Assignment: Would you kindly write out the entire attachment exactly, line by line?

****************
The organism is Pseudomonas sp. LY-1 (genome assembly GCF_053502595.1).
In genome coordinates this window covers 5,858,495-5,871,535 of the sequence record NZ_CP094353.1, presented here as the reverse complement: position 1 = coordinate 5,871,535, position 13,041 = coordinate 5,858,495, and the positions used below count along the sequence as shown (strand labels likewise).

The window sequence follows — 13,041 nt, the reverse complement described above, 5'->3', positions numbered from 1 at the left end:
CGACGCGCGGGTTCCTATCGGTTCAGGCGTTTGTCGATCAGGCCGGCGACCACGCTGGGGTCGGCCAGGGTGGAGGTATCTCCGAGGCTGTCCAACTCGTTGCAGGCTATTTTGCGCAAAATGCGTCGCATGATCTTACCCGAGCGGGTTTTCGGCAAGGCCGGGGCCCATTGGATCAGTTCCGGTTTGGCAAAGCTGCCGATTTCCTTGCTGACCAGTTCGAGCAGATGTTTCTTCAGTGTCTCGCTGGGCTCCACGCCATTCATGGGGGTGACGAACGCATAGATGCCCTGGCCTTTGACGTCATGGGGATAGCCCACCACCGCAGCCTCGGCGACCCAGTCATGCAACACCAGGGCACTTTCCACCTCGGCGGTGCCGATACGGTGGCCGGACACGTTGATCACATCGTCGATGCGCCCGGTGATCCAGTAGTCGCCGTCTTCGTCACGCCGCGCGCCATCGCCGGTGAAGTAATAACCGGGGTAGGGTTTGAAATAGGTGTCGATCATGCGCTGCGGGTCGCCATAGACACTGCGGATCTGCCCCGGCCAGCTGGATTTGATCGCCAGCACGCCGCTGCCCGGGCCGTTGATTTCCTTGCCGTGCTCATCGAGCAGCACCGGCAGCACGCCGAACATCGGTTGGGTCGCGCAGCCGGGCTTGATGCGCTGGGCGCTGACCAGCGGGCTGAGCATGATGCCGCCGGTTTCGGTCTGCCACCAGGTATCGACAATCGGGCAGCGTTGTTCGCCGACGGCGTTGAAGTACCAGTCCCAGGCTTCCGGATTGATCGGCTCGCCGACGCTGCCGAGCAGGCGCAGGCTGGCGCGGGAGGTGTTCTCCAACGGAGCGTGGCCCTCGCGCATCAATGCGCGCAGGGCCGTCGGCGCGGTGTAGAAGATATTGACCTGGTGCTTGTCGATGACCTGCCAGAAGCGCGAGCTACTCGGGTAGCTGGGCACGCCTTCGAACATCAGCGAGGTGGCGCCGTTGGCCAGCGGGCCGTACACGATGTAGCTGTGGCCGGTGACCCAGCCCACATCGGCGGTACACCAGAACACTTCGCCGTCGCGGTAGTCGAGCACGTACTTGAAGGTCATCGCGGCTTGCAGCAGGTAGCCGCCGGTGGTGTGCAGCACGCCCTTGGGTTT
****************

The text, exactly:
The organism is Pseudomonas sp. LY-1 (genome assembly GCF_053502595.1).
In genome coordinates this window covers 5,858,495-5,871,535 of the sequence record NZ_CP094353.1, presented here as the reverse complement: position 1 = coordinate 5,871,535, position 13,041 = coordinate 5,858,495, and the positions used below count along the sequence as shown (strand labels likewise).

The window sequence follows — 13,041 nt, the reverse complement described above, 5'->3', positions numbered from 1 at the left end:
CGACGCGCGGGTTCCTATCGGTTCAGGCGTTTGTCGATCAGGCCGGCGACCACGCTGGGGTCGGCCAGGGTGGAGGTATCTCCGAGGCTGTCCAACTCGTTGCAGGCTATTTTGCGCAAAATGCGTCGCATGATCTTACCCGAGCGGGTTTTCGGCAAGGCCGGGGCCCATTGGATCAGTTCCGGTTTGGCAAAGCTGCCGATTTCCTTGCTGACCAGTTCGAGCAGATGTTTCTTCAGTGTCTCGCTGGGCTCCACGCCATTCATGGGGGTGACGAACGCATAGATGCCCTGGCCTTTGACGTCATGGGGATAGCCCACCACCGCAGCCTCGGCGACCCAGTCATGCAACACCAGGGCACTTTCCACCTCGGCGGTGCCGATACGGTGGCCGGACACGTTGATCACATCGTCGATGCGCCCGGTGATCCAGTAGTCGCCGTCTTCGTCACGCCGCGCGCCATCGCCGGTGAAGTAATAACCGGGGTAGGGTTTGAAATAGGTGTCGATCATGCGCTGCGGGTCGCCATAGACACTGCGGATCTGCCCCGGCCAGCTGGATTTGATCGCCAGCACGCCGCTGCCCGGGCCGTTGATTTCCTTGCCGTGCTCATCGAGCAGCACCGGCAGCACGCCGAACATCGGTTGGGTCGCGCAGCCGGGCTTGATGCGCTGGGCGCTGACCAGCGGGCTGAGCATGATGCCGCCGGTTTCGGTCTGCCACCAGGTATCGACAATCGGGCAGCGTTGTTCGCCGACGGCGTTGAAGTACCAGTCCCAGGCTTCCGGATTGATCGGCTCGCCGACGCTGCCGAGCAGGCGCAGGCTGGCGCGGGAGGTGTTCTCCAACGGAGCGTGGCCCTCGCGCATCAATGCGCGCAGGGCCGTCGGCGCGGTGTAGAAGATATTGACCTGGTGCTTGTCGATGACCTGCCAGAAGCGCGAGCTACTCGGGTAGCTGGGCACGCCTTCGAACATCAGCGAGGTGGCGCCGTTGGCCAGCGGGCCGTACACGATGTAGCTGTGGCCGGTGACCCAGCCCACATCGGCGGTACACCAGAACACTTCGCCGTCGCGGTAGTCGAGCACGTACTTGAAGGTCATCGCGGCTTGCAGCAGGTAGCCGCCGGTGGTGTGCAGCACGCCCTTGGGTTT